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So when you saw the title of this post, did you really think I was going to post my “Before” photos here in all of my XL glory?  Seriously?  HA HA HA HA  No.

But here’s the idea: 

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Now please, before you go reading anything into this cartoon, please know I just snagged it from google images (credit given) because the lady still looked cute, even for a big girl.  Kinda like me.  So I appreciate her struggles, even though she is, well, a cartoon.

The thing is, I DID just take some super-duper-top-secret “BEFORE” photos.  I’m getting ready to start something new this Monday and I’m certain that the last quarter of 2010 is going to yield awesome results for me physically!  The Before Photos will be my evidence of how far I’ve come. 

But I am most certainly NOT going to be sharing those “Before” Pics here unless I’ve got some hottie “After” Pics of myself to post along side them.  This will take time, effort, and cooperation from my metabolism.

If you want to know why most people don’t embark on these weight-loss odysseys that require photographic evidence, I have a theory. 

I do NOT think the problem is not wanting to face one’s blubbery image on the screen.  I do NOT think the problem is embarrassment of the throngs of curiousity-seekers who might ogle at your photo like some sort of freak in a carnival tent. 

No, I’m pretty confident that the Real Issue is that Before Photos are NOT a one-person job.  There is another person clicking away at the camera to capture all that voluptuousness.  In theory, this photographer is an encourager, someone who you trust.  But the Before Photo is where theory meets reality. 

It’s ugly, people.  In so many ways.

I shall illustrate.

My photographic helpers were daughters Ninja (11 year-old tomboy) and Princess (10 year-old girlie girl). 

Princess:  Mom, you don’t look that fat.  You look cute.

Ninja:  You don’t look fat at all Mom.  (pause)  *giggle*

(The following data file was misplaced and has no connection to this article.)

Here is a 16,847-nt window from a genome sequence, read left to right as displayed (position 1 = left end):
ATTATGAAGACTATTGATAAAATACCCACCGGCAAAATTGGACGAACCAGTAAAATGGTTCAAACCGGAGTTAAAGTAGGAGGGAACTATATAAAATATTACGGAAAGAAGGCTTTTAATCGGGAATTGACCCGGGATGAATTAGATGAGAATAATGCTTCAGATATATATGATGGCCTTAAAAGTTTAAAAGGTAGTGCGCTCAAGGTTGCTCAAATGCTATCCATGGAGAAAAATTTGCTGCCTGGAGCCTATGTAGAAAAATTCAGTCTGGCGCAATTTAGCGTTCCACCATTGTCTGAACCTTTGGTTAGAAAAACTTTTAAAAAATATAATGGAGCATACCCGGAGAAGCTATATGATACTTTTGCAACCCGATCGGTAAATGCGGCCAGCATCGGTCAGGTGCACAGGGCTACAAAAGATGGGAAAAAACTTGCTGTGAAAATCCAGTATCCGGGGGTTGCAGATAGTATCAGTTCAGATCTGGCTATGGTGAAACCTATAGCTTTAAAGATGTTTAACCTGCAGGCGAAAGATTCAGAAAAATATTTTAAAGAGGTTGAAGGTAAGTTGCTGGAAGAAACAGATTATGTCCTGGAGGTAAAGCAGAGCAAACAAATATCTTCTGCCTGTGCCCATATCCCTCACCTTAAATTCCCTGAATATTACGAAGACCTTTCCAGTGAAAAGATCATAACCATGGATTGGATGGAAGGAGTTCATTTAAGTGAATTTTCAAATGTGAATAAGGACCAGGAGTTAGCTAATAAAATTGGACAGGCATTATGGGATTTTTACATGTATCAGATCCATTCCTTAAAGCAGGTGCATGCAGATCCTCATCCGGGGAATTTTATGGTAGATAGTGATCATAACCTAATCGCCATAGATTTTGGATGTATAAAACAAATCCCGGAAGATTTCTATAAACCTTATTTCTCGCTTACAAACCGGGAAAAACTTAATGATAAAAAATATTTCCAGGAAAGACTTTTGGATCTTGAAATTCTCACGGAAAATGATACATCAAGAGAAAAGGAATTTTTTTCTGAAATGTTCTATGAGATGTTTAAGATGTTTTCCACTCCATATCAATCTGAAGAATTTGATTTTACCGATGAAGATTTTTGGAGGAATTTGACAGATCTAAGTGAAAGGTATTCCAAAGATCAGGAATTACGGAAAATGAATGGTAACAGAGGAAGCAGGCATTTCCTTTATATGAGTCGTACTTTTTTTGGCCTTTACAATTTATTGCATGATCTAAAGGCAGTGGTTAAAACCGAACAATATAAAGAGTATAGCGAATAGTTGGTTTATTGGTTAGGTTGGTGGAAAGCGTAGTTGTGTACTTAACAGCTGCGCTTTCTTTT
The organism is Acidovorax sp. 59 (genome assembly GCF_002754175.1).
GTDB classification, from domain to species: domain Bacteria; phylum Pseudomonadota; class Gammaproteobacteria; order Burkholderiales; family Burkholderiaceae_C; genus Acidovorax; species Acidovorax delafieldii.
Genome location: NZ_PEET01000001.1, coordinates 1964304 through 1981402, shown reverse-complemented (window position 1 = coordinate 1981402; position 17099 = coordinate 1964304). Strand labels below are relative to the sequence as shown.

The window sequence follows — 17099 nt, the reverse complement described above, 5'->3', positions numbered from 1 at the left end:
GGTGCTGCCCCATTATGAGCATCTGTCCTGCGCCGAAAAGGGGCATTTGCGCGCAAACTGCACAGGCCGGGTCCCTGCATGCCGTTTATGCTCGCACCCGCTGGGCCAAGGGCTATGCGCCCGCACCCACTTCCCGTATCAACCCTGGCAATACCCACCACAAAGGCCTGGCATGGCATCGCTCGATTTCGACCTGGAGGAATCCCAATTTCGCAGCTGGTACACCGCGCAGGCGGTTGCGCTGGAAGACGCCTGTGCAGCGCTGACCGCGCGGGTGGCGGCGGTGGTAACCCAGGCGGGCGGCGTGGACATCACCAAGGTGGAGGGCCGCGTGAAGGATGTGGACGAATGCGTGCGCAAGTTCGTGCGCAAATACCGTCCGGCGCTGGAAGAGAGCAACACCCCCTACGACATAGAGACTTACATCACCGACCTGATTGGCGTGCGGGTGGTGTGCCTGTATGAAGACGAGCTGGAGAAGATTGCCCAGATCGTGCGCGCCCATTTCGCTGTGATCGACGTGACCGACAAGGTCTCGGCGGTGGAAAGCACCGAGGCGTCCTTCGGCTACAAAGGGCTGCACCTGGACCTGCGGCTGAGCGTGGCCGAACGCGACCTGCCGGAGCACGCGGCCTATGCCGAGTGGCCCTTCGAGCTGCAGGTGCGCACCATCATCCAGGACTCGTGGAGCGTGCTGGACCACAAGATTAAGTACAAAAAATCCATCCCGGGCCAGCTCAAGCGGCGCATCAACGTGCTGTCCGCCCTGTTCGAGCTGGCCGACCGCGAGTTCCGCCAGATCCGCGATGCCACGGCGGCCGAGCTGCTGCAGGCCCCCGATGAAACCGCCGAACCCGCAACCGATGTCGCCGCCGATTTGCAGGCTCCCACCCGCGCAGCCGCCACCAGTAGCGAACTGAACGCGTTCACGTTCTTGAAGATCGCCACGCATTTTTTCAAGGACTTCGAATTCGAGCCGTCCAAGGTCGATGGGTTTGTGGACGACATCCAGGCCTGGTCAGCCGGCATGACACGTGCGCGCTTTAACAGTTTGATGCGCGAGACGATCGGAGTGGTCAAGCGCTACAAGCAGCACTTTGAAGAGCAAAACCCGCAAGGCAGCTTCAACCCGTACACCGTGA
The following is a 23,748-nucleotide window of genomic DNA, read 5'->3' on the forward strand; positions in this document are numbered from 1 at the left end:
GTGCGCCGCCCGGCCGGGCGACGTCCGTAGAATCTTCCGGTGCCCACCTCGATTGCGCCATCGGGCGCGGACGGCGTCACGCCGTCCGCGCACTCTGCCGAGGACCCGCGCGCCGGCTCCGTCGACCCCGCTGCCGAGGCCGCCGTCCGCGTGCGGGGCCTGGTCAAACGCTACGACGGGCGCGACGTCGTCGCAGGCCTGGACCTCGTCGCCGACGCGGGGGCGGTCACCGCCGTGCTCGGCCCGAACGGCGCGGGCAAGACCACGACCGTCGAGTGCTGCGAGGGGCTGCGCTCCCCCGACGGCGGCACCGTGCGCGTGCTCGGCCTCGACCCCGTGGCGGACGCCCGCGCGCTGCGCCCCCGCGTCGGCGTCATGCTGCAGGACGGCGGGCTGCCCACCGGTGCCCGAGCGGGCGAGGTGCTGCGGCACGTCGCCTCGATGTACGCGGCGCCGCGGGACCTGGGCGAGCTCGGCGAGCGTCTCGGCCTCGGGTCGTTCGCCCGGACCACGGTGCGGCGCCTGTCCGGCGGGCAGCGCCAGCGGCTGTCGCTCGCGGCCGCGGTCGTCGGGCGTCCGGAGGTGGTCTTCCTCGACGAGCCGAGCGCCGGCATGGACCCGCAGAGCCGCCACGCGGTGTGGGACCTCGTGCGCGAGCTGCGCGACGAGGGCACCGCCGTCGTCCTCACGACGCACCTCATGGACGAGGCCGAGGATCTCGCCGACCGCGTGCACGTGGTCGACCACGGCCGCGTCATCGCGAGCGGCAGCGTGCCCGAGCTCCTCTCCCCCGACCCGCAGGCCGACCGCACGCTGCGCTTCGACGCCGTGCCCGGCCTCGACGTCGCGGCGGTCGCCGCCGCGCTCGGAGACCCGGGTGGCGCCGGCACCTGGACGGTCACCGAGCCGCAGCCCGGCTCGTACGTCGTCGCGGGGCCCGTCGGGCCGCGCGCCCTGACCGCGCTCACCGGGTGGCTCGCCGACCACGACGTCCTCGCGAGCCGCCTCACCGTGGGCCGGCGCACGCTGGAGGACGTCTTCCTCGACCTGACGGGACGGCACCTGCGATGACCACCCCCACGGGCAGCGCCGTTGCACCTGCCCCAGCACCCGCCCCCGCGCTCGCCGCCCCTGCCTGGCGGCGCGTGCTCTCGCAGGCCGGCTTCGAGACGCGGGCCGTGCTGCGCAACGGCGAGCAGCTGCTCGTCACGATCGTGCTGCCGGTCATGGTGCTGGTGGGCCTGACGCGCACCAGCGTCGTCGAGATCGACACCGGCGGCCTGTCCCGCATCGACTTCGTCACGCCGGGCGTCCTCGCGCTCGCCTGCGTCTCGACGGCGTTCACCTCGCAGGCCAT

Me:  What?

Ninja:  (collecting herself)  No.  You look great Mom. 

Princess:  It’s just that we’re not used to seeing you with, you know, THAT (points to my XL belly sticking out between the bottom of my bright yellow running bra and the waist of my black compression shorts.)

Me:  Yes, I usually try to be more modest.  It’s not like I’m going to be wearing this get-up out at…

Princess:  (interrupting)  No, really Mom.  It’s not that you look like a hootchie or anything.  It’s just that I had no idea your belly was so…

Ninja:  (cutting her off)  Let’s take the pictures, now.  (clicks away at camera)  Okay, turn to the side now.

Me:  (turning) Like this?

Ninja:  Sure.  Yeah, Yes…Yes…  ACK!  WOW!  Oh Mom, I had no idea. 

(Princess flees from hallway photography studio, possibly in fear, possibly to avoid being caught laughing at mama.)

Me:  Nice.  Did you get the stinking picture?

Ninja:  Yeah, Mom.  Here’s your camera. 

Me:  (looking at the photos)  Ugh.  I have my work cut out for me.  Thanks for your help, girls.

Princess:  (peeking back around the corner)  You really do look cute, Mom.

Ninja:  In a silly kind of way.

Princess:  Yes, “silly.”  That’s it exactly.

Me:  (muttering to myself as I head away from the camera crew, who I imagine is now dissolving into a fit of giggles) I guess the whole experience could have been worse.

Helpful Husband:  (from the next room) What experience?

Exactly.

So this is exactly why most people do NOT put themselves through the ordeal of those Before Photos. 

Marathon training?  No problem. 

Intense cardio?  Awesome.

Strength training from hell?  Bring it. 

They are small potatoes compared to the ordeal of the Before Photos. 

But I figure if you can make it through the Before Photo ordeal, then everything else is downhill from there! 

Check back with me on December 31, and I’ll tell you whether it was worth it!  🙂

 [UPDATE:] 

Helpful Husband has now been exposed to this blog post.  After laughing hysterically–a little too loud and long, I might add–he asks, “When did this happen?  Was it here?  Was I here?  Really?”